As you may have heard mentioned in the latest episode of ‘Tea or Books?’, should you listen to that, I’ve recently read Hackenfeller’s Ape (1953) by Brigid Brophy – inspired by listening to a ‘Backlisted’ episode on one of her novels, and hearing her daughter speak at a conference. I think I’d bought the novel (novella?) some time before that, based entirely on the fact that short Virago Modern Classics are often interesting – and it proved to be really rather good.
I’ve read a couple of books about monkeys and humans relating one way or another – though they were both written a little earlier; Appius and Virginia by G.E. Trevelyan is about a woman trying to teach a monkey as though he were a child, while His Monkey Wife by John Collier is… well, what it sounds like. Hackenfeller’s Ape is less adventurous in its premise: the ape remains firmly an ape, and nobody is trying to get him to be anything else.
Professor Darrelhyde is (as the Virago blurb informs me) ‘a diffident bachelor’, and he’s been stationed at London Zoo to observe the mating practices of Hackenfeller’s ape – more particularly, that of Percy and Edwina. In the world of the novel (look, I don’t know if this ape even exists), the mating has never been observed, and it will be a service to science for the Professor to make notes. Only it seems the Percy isn’t keen. Edwina keeps making approaches that he refuses – and Brophy judges brilliantly the amount that we should be let into his perspective, with a certain haziness where Percy can’t quite understand his own ape-motivations.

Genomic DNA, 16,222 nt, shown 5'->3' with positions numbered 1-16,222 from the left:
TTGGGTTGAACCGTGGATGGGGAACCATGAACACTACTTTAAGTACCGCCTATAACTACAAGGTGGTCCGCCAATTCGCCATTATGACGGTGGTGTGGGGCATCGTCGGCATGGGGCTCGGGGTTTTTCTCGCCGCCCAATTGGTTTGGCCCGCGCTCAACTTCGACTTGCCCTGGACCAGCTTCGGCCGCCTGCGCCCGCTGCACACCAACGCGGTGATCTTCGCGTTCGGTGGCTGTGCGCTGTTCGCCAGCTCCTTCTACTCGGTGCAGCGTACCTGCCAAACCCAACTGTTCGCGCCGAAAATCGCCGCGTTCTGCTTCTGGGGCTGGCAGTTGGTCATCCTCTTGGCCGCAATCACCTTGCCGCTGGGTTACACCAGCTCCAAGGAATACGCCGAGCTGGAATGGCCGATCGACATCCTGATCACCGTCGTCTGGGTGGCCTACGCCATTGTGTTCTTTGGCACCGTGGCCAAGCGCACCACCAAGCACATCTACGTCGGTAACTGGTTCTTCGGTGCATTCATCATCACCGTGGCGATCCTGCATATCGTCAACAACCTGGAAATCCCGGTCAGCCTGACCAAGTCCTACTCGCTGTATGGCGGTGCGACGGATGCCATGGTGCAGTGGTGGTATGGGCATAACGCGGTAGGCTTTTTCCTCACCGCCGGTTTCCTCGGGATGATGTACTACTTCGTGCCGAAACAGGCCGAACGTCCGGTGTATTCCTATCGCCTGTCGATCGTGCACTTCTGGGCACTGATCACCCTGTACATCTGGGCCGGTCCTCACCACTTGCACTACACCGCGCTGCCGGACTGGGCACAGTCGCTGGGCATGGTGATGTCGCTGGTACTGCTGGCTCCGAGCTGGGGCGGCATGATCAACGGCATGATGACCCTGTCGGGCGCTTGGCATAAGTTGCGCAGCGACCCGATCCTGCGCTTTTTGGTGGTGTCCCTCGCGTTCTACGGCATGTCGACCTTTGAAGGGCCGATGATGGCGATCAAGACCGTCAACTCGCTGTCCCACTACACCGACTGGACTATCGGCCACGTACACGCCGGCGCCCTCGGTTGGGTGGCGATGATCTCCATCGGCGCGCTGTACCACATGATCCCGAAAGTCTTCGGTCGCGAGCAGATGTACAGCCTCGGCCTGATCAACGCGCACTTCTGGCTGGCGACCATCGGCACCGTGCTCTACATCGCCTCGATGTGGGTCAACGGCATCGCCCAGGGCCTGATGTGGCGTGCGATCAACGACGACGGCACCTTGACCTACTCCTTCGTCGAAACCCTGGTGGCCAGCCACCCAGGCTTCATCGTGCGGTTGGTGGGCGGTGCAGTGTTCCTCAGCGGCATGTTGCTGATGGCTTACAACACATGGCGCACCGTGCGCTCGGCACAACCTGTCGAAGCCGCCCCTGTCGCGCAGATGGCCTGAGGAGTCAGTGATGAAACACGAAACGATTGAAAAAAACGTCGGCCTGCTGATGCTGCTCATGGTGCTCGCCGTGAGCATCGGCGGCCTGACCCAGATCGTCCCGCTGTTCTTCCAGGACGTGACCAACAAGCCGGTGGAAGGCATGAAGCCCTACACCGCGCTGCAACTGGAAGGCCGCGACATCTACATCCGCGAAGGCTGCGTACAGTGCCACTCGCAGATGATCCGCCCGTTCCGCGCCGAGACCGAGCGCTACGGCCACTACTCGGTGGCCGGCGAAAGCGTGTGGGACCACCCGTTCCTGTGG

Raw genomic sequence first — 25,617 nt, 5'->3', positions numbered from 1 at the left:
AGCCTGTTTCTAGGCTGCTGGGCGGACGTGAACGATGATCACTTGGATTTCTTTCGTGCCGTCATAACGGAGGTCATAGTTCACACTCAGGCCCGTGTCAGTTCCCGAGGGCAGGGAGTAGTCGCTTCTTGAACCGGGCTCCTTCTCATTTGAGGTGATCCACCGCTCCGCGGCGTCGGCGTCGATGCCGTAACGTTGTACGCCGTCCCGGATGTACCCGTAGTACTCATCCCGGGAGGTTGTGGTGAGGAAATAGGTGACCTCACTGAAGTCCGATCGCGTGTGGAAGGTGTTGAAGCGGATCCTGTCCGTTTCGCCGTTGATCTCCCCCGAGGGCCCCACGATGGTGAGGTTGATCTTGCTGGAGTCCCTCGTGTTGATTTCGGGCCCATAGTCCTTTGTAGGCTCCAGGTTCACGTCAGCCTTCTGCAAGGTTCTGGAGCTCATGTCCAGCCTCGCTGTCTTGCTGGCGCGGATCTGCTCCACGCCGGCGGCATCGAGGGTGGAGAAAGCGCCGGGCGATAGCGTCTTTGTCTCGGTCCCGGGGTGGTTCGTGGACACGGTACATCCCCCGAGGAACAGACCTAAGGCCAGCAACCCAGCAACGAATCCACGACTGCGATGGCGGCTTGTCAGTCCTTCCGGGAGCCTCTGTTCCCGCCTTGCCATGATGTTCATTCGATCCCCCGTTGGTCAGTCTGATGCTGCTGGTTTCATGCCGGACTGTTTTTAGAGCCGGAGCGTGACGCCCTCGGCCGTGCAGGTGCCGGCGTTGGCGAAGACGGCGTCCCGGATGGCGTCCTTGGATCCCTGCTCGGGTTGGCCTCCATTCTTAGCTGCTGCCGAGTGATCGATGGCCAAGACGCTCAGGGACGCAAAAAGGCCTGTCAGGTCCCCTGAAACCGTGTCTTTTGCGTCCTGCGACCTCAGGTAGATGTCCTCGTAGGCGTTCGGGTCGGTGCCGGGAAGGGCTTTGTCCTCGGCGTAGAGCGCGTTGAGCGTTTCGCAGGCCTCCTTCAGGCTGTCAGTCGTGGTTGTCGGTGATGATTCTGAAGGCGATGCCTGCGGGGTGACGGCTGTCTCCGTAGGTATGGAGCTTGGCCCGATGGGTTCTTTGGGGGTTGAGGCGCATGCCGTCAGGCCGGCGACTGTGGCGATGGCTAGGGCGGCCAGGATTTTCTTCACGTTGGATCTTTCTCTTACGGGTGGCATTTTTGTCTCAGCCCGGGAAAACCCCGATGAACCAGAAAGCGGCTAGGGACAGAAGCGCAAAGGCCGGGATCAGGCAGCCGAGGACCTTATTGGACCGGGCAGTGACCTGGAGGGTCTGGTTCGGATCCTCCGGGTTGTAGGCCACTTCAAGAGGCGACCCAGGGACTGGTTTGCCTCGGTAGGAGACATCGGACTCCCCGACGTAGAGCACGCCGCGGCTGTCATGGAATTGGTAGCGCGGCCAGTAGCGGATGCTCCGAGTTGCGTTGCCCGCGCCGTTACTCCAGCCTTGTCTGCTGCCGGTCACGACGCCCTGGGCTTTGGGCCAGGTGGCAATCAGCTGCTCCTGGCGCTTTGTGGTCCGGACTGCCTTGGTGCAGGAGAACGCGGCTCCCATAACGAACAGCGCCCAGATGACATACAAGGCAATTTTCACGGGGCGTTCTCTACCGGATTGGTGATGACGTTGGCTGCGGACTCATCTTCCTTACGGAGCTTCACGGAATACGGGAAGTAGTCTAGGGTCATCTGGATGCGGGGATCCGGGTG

Halfway through, things change a bit – as the Professor (and a would-be pickpocket who reluctantly joins forces with him) tries to rescue Percy from being sent into space. Bear with me – it sounds absurd, but it works.
What makes Hackenfeller’s Ape so good is Brophy’s writing. She balances light, insouciant dialogue with pretty elaborate and philosophical prose. It shouldn’t work properly together, but it really does – it makes for an intoxicatingly good mix. Here’s an example of her writing from near the beginning – where she describes the humans who have set up the zoo:
These were the young of a species which had laid out the Park with an ingenuity that outstripped the beaver’s; which, already the most dextrous of the land animals, had acquired greater endurance under the sea than the whale and in the air had a lower casualty rate for its journeys than migrating birds. This was, moreover, the only species which imprisoned other species not for any motive of economic parasitism but for the dispassionate parasitism of indulging its curiosity.
She also has a knack for wry observation that was a pleasure to read – not that dissimilar to Elizabeth Taylor, thinking about it. I can imagine either of them penning this line (which is Brophy’s): ‘He smiled in a way which, in the middle-aged man, was boyish. In a boy it would have been sinister.’
It continues, with drama and pathos, poignant and action-packed in turn. And all – may I remind you – in hardly more than a hundred pages.
My conclusions, after finishing this novella, are that I’d read Brophy writing anything. She handles this frankly bizarre premise, and mix of styles, with excellent adeptness – and it gives me great hope for diving into more of her novels in future. It will be intriguing to see how her writing works over a broader canvas.